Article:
Today's quote is the perfect suggestion for a personal essay. In this kind of creative nonfiction, we highlight an experience, but there's a bigger and more important part. The primary purpose of the personal essay is to share what you learned with others.
We've all been through hurtful experiences, whether long ago in our childhood, or as a young adult or perhaps as a senior citizen. Writing about it is one step in the healing process. Even more important is to write about what positive knowledge you took away from the experience. If you don't include this, then you end up with nothing more than an anecdote. The reader might get to the end and say So what? Why should I care?
Did you learn something about life in general? Did you figure out the personality flaws in others? Or yourself? Did you suddenly realize some universal truth about life that you'd never seen before? It doesn't need to be something earth-shattering. Even small revelations have meaning.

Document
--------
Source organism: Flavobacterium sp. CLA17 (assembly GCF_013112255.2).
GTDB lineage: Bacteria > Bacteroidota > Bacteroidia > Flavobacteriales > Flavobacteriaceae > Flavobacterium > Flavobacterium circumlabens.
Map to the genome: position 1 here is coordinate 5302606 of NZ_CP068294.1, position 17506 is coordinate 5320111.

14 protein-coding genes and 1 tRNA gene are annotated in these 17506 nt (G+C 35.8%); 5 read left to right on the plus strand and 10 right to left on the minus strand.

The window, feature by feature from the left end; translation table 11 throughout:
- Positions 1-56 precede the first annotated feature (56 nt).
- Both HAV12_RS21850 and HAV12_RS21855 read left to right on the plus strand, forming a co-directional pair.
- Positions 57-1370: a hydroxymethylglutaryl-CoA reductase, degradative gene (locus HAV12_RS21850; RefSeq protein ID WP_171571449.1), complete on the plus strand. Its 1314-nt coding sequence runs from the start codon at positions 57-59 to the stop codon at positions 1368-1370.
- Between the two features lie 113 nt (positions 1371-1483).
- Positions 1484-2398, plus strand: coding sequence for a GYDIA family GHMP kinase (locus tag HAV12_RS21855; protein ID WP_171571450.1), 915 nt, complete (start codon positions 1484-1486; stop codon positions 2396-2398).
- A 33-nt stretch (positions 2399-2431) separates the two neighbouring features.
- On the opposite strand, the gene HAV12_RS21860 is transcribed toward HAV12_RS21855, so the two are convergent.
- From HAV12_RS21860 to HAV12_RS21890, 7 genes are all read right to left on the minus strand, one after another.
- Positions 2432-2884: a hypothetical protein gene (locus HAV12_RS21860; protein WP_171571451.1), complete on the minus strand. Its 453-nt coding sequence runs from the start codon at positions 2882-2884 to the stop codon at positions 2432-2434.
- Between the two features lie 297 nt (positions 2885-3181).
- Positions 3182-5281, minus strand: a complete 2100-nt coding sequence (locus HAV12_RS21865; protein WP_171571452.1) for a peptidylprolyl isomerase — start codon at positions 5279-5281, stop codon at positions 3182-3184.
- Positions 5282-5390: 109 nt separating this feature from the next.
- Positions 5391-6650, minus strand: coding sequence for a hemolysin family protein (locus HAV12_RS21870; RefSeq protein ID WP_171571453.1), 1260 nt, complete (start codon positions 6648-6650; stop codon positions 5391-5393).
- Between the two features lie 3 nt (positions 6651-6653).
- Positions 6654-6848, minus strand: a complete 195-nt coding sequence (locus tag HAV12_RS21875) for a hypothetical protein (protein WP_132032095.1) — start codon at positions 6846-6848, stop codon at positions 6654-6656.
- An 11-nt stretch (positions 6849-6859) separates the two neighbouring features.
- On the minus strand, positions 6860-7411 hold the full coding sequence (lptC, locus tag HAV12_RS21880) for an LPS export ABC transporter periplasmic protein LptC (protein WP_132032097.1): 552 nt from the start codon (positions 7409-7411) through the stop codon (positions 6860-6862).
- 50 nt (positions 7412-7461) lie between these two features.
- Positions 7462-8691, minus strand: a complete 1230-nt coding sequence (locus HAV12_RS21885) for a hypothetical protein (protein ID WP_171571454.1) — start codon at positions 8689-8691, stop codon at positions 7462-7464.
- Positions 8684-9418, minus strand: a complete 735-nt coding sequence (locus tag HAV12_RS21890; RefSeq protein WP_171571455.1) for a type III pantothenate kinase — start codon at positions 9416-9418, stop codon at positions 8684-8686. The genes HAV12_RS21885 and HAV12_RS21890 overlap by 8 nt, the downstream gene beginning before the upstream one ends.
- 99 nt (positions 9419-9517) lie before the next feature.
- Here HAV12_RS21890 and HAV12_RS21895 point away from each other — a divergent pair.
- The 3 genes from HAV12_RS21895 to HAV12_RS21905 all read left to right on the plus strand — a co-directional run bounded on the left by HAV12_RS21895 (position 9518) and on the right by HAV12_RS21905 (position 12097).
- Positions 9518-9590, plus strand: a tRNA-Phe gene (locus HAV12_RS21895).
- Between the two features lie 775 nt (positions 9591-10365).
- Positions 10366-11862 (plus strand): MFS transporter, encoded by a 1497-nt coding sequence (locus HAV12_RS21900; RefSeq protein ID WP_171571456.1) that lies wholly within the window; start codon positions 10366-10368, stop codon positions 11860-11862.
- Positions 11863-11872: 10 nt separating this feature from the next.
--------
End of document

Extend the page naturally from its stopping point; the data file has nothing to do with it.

Your personal essay topic does not need only be about something that hurt you in the past. Happy times teach us, as well. Other parts of our past serve us in selecting personal essay topics, too. Did you ever witness a disaster? Did you ever meet a celebrity? Were you ever a bully? Were you bullied? Were you so shy it almost made you sick at times? Did your family go on a special vacation--one you've never forgotten for one reason or another? Was one of your relatives a big part of your childhood?
What about the place where you grew up? How did it affect your life? Did you have a birthday that stands out for one reason or another?
I could go on and on. Writers have a wealth of subjects to use as the base of a personal essay. Remember to use your experience to tell readers what you learned. You needn't use a specific sentence that begins with I learned... Weave that bit of knowledge or eye-opening revelation into your story. It does not have to come at the conclusion in a 'wrapping-up' way. Intertwine that golden nugget in any part of your story, or in several. Perhaps you can let your reader discover it just like you did.
It appears that personal essays are presently in the spotlight, so why not take advantage of the trend and write your own. One step in learning to write good personal essays is to read ones others have written. Read with your 'writer's eye' and do a little analyzing when you finish. What did the essayist do, or not do, that you'd like to emulate?